Miller said there were several tense moments in the hours leading up to the game. Organizers realized they didn't have a white-striped football, which would help players see the ball at night. They found what they needed at Benedetti's Sport Shop on Washington Street. The rented lights arrived just two hours before the start of the game.
"The happiest moment I remember is when the lights were turned on," Miller said.
Coach Saban divided his team into two squads and gave them names referring to the Lions Club. His Lion Tamers squad, dressed in white, ended up trouncing his Tail Twisters (in red) by a score of 27-6.
The game featured Syracuse All-American Ger Schwedes, future Patriot greats Bob Dee, Larry Garron, Jimmy Colclough and 33-year-old quarterback Songin, who teamed-up with rookies Ron Burton and John Thomas to provide most of the game's thrills.
Following the game, the key to the city was presented to Saban. His team later dined at a local Italian restaurant.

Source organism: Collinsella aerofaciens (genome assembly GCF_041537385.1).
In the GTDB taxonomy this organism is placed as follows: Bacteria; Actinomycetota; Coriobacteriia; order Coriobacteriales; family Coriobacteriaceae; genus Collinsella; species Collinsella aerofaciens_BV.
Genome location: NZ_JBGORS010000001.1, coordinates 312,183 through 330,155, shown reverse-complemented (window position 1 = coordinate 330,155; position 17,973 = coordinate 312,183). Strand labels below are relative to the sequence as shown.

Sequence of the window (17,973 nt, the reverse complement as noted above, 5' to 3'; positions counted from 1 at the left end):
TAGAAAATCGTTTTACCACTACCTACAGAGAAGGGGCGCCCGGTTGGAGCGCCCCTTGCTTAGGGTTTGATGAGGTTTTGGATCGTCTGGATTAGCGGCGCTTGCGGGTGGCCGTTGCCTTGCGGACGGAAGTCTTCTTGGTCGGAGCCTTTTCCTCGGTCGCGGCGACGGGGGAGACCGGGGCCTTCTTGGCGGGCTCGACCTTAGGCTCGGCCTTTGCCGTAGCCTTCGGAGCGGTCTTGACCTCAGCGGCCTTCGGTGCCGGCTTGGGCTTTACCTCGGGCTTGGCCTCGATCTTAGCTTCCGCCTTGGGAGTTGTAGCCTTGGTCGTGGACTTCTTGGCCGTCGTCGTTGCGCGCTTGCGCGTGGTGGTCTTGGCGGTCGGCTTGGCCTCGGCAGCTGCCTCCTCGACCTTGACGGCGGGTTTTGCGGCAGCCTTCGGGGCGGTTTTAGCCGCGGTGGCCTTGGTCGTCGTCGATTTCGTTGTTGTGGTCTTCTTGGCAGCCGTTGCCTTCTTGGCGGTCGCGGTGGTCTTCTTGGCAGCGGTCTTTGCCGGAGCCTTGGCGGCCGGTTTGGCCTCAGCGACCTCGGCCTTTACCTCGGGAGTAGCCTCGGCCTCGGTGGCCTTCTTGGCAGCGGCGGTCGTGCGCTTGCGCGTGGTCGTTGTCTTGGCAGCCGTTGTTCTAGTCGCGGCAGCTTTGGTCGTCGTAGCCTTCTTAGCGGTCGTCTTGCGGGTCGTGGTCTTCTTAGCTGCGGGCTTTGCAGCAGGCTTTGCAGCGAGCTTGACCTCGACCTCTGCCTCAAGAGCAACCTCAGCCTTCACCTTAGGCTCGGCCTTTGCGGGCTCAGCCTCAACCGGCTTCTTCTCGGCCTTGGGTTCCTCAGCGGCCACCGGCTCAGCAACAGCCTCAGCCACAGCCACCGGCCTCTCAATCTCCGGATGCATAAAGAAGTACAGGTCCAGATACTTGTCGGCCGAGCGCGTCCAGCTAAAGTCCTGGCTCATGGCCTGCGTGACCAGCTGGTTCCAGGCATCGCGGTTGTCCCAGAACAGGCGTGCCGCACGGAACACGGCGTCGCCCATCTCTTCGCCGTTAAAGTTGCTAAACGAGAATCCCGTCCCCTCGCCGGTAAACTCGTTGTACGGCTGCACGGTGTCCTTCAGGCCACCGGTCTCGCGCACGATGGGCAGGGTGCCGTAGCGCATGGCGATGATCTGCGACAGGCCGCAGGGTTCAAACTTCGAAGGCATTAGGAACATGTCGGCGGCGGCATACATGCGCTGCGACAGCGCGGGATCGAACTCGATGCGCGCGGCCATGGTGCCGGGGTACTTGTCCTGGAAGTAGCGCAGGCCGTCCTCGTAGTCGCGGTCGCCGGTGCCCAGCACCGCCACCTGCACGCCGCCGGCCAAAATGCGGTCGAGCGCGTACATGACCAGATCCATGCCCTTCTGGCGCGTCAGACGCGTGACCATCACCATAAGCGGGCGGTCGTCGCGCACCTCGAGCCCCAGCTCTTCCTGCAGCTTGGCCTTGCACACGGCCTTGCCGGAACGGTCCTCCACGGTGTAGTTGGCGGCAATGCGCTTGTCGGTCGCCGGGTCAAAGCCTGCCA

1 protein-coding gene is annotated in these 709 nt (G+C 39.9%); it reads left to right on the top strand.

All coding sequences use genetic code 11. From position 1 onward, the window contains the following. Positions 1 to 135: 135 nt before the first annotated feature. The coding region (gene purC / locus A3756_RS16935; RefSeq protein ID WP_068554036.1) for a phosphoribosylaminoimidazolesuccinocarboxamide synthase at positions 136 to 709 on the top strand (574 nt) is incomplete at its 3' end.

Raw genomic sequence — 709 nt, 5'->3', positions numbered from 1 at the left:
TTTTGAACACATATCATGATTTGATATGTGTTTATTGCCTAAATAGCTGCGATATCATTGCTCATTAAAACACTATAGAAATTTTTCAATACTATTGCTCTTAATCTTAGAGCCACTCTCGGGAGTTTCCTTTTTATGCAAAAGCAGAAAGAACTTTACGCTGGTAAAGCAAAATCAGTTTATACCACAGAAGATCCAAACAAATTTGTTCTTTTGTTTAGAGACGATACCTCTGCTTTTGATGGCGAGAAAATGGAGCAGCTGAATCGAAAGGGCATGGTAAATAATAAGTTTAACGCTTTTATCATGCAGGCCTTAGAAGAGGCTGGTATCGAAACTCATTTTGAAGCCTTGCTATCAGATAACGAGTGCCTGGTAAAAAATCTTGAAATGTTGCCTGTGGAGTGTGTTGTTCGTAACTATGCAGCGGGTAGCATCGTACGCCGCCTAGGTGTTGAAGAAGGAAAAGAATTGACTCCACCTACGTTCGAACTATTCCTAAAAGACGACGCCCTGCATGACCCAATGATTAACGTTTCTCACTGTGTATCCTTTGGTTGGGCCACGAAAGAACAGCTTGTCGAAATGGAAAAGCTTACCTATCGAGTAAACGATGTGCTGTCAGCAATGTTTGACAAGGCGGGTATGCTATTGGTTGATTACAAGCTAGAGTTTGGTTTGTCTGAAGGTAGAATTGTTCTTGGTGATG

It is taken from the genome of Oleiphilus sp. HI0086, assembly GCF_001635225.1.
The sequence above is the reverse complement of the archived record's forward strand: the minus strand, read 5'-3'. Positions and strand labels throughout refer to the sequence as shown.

Paolino wrote that the Patriots must have liked what they saw in Haverhill because the team went on to play several charity exhibitions in nearby Lowell for Catholic organizations. The team must also have been impressed with the Merrimack Valley, Paolino wrote, as the Patriots went on to hold a few preseason camps at Phillips Andover Academy.
"We got them going and they'll always be related to Haverhill," Miller said. "We're part of Patriot history."
The scrimmage in Haverhill helped as the Patriots won the AFL's first-ever exhibition game over Buffalo and went on to post a 5-9 record in the team and league's first season.